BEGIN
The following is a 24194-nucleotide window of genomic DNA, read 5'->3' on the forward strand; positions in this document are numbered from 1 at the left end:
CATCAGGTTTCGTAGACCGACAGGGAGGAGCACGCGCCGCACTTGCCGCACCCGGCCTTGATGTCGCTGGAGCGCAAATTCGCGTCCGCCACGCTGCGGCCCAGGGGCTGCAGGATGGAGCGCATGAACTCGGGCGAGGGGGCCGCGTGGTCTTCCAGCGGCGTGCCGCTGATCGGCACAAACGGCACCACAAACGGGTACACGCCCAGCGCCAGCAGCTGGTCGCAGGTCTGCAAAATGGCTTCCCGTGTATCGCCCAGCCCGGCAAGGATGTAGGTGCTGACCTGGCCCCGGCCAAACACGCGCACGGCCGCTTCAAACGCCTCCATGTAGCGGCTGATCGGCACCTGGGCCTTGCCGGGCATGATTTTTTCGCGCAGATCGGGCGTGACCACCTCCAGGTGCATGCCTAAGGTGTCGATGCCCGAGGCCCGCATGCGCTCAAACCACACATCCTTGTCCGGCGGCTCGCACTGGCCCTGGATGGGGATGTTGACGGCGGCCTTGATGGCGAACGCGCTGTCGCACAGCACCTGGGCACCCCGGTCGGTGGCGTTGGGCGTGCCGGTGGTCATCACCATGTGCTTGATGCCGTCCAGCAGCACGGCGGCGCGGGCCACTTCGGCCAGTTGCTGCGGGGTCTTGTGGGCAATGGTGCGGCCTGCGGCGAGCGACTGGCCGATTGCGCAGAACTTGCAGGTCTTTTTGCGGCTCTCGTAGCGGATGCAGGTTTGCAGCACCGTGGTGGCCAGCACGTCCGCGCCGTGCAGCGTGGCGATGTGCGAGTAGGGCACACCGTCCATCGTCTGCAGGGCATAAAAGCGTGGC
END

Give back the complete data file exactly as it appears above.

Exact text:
The following is a 24194-nucleotide window of genomic DNA, read 5'->3' on the forward strand; positions in this document are numbered from 1 at the left end:
CATCAGGTTTCGTAGACCGACAGGGAGGAGCACGCGCCGCACTTGCCGCACCCGGCCTTGATGTCGCTGGAGCGCAAATTCGCGTCCGCCACGCTGCGGCCCAGGGGCTGCAGGATGGAGCGCATGAACTCGGGCGAGGGGGCCGCGTGGTCTTCCAGCGGCGTGCCGCTGATCGGCACAAACGGCACCACAAACGGGTACACGCCCAGCGCCAGCAGCTGGTCGCAGGTCTGCAAAATGGCTTCCCGTGTATCGCCCAGCCCGGCAAGGATGTAGGTGCTGACCTGGCCCCGGCCAAACACGCGCACGGCCGCTTCAAACGCCTCCATGTAGCGGCTGATCGGCACCTGGGCCTTGCCGGGCATGATTTTTTCGCGCAGATCGGGCGTGACCACCTCCAGGTGCATGCCTAAGGTGTCGATGCCCGAGGCCCGCATGCGCTCAAACCACACATCCTTGTCCGGCGGCTCGCACTGGCCCTGGATGGGGATGTTGACGGCGGCCTTGATGGCGAACGCGCTGTCGCACAGCACCTGGGCACCCCGGTCGGTGGCGTTGGGCGTGCCGGTGGTCATCACCATGTGCTTGATGCCGTCCAGCAGCACGGCGGCGCGGGCCACTTCGGCCAGTTGCTGCGGGGTCTTGTGGGCAATGGTGCGGCCTGCGGCGAGCGACTGGCCGATTGCGCAGAACTTGCAGGTCTTTTTGCGGCTCTCGTAGCGGATGCAGGTTTGCAGCACCGTGGTGGCCAGCACGTCCGCGCCGTGCAGCGTGGCGATGTGCGAGTAGGGCACACCGTCCATCGTCTGCAGGGCATAAAAGCGTGGC